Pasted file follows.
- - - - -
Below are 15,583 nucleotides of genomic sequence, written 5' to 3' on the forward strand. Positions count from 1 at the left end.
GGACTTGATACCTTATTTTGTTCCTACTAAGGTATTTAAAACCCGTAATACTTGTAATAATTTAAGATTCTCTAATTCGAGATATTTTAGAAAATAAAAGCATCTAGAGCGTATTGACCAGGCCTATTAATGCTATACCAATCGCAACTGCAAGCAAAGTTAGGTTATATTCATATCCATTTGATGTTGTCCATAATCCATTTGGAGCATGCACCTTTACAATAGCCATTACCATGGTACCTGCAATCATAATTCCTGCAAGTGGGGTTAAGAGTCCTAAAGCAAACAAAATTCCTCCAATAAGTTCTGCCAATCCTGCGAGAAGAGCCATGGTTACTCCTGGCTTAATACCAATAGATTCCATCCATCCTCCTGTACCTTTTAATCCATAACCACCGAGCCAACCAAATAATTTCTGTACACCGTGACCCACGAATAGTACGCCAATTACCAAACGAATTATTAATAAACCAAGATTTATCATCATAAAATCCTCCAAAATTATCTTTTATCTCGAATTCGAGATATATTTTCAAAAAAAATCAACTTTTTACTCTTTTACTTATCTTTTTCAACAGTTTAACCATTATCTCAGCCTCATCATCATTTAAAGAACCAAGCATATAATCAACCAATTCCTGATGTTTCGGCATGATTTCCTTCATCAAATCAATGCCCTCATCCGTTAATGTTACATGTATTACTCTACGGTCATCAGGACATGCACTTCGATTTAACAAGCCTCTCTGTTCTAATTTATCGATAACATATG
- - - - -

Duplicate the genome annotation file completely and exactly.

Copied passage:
Below are 15,583 nucleotides of genomic sequence, written 5' to 3' on the forward strand. Positions count from 1 at the left end.
GGACTTGATACCTTATTTTGTTCCTACTAAGGTATTTAAAACCCGTAATACTTGTAATAATTTAAGATTCTCTAATTCGAGATATTTTAGAAAATAAAAGCATCTAGAGCGTATTGACCAGGCCTATTAATGCTATACCAATCGCAACTGCAAGCAAAGTTAGGTTATATTCATATCCATTTGATGTTGTCCATAATCCATTTGGAGCATGCACCTTTACAATAGCCATTACCATGGTACCTGCAATCATAATTCCTGCAAGTGGGGTTAAGAGTCCTAAAGCAAACAAAATTCCTCCAATAAGTTCTGCCAATCCTGCGAGAAGAGCCATGGTTACTCCTGGCTTAATACCAATAGATTCCATCCATCCTCCTGTACCTTTTAATCCATAACCACCGAGCCAACCAAATAATTTCTGTACACCGTGACCCACGAATAGTACGCCAATTACCAAACGAATTATTAATAAACCAAGATTTATCATCATAAAATCCTCCAAAATTATCTTTTATCTCGAATTCGAGATATATTTTCAAAAAAAATCAACTTTTTACTCTTTTACTTATCTTTTTCAACAGTTTAACCATTATCTCAGCCTCATCATCATTTAAAGAACCAAGCATATAATCAACCAATTCCTGATGTTTCGGCATGATTTCCTTCATCAAATCAATGCCCTCATCCGTTAATGTTACATGTATTACTCTACGGTCATCAGGACATGCACTTCGATTTAACAAGCCTCTCTGTTCTAATTTATCGATAACATATG